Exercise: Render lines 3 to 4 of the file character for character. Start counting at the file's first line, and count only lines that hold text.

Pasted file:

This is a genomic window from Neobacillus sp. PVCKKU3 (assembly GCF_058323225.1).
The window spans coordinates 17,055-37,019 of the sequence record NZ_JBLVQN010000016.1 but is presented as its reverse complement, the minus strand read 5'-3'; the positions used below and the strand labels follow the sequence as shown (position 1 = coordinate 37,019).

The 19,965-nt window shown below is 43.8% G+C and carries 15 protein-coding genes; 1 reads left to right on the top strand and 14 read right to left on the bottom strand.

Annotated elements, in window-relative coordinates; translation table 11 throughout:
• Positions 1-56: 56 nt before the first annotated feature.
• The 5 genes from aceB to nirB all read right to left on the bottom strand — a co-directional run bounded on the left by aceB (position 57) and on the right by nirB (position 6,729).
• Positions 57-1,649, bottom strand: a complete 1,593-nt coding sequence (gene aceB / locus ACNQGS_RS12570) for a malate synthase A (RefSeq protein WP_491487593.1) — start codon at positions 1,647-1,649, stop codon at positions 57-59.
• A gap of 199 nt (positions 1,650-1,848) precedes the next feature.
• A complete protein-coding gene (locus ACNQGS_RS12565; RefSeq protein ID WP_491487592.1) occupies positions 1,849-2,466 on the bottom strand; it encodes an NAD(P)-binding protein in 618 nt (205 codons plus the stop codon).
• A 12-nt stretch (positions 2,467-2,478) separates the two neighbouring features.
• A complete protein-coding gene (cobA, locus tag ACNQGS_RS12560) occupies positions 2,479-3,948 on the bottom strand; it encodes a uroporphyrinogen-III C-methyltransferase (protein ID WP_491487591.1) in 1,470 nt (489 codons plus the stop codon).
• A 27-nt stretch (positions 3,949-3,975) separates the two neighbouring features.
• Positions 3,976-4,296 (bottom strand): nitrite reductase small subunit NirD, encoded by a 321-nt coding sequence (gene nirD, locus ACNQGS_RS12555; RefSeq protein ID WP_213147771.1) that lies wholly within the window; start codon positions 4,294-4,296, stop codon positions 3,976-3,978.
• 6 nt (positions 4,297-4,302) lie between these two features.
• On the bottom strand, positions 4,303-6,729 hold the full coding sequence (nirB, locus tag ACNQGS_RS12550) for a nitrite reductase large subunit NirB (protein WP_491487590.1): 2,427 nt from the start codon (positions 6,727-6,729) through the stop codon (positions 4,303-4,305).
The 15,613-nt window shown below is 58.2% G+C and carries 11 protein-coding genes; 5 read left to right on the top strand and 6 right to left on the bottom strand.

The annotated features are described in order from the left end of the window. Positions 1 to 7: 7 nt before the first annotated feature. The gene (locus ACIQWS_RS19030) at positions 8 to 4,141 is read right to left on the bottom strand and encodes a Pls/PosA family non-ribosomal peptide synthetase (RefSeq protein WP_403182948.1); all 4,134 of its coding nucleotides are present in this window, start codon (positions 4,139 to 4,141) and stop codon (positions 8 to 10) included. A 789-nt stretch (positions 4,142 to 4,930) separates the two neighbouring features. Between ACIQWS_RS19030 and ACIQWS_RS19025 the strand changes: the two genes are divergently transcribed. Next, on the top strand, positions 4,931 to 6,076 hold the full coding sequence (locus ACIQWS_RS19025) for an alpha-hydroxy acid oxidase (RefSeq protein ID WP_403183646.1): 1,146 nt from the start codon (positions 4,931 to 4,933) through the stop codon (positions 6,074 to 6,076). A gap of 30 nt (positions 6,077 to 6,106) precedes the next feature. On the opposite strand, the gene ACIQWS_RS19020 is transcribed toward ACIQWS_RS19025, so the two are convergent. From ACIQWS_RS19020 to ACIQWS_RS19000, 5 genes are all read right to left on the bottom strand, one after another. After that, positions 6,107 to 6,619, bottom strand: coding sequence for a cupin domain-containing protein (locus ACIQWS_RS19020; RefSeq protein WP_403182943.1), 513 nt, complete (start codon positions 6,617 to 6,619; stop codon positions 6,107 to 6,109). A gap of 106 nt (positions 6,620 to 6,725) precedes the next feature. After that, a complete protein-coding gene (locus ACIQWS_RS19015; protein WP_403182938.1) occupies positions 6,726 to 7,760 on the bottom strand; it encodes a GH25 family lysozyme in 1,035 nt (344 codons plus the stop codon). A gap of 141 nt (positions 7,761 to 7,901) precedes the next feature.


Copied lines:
The 19,965-nt window shown below is 43.8% G+C and carries 15 protein-coding genes; 1 reads left to right on the top strand and 14 read right to left on the bottom strand.

Annotated elements, in window-relative coordinates; translation table 11 throughout: